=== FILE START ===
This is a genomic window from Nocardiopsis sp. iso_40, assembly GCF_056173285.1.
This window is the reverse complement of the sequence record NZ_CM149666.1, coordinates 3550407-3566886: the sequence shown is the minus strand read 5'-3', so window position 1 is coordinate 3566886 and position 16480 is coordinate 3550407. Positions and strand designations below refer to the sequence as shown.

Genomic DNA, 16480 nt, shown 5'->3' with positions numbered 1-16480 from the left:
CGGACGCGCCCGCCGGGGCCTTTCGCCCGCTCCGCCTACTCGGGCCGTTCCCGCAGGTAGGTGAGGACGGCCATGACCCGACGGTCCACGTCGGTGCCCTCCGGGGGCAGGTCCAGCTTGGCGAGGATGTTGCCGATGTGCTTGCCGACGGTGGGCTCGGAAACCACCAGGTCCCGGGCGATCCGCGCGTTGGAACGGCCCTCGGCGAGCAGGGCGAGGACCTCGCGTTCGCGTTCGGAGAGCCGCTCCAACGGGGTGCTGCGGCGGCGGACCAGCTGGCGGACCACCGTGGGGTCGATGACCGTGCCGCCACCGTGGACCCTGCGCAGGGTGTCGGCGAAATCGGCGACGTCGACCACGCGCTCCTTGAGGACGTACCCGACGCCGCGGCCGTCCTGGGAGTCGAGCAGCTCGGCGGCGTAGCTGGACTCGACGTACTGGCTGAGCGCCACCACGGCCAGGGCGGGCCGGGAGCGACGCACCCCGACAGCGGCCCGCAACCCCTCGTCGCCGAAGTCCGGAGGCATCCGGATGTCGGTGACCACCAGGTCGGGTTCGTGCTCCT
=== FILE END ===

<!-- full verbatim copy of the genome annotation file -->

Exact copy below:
This is a genomic window from Nocardiopsis sp. iso_40, assembly GCF_056173285.1.
This window is the reverse complement of the sequence record NZ_CM149666.1, coordinates 3550407-3566886: the sequence shown is the minus strand read 5'-3', so window position 1 is coordinate 3566886 and position 16480 is coordinate 3550407. Positions and strand designations below refer to the sequence as shown.

Genomic DNA, 16480 nt, shown 5'->3' with positions numbered 1-16480 from the left:
CGGACGCGCCCGCCGGGGCCTTTCGCCCGCTCCGCCTACTCGGGCCGTTCCCGCAGGTAGGTGAGGACGGCCATGACCCGACGGTCCACGTCGGTGCCCTCCGGGGGCAGGTCCAGCTTGGCGAGGATGTTGCCGATGTGCTTGCCGACGGTGGGCTCGGAAACCACCAGGTCCCGGGCGATCCGCGCGTTGGAACGGCCCTCGGCGAGCAGGGCGAGGACCTCGCGTTCGCGTTCGGAGAGCCGCTCCAACGGGGTGCTGCGGCGGCGGACCAGCTGGCGGACCACCGTGGGGTCGATGACCGTGCCGCCACCGTGGACCCTGCGCAGGGTGTCGGCGAAATCGGCGACGTCGACCACGCGCTCCTTGAGGACGTACCCGACGCCGCGGCCGTCCTGGGAGTCGAGCAGCTCGGCGGCGTAGCTGGACTCGACGTACTGGCTGAGCGCCACCACGGCCAGGGCGGGCCGGGAGCGACGCACCCCGACAGCGGCCCGCAACCCCTCGTCGCCGAAGTCCGGAGGCATCCGGATGTCGGTGACCACCAGGTCGGGTTCGTGCTCCT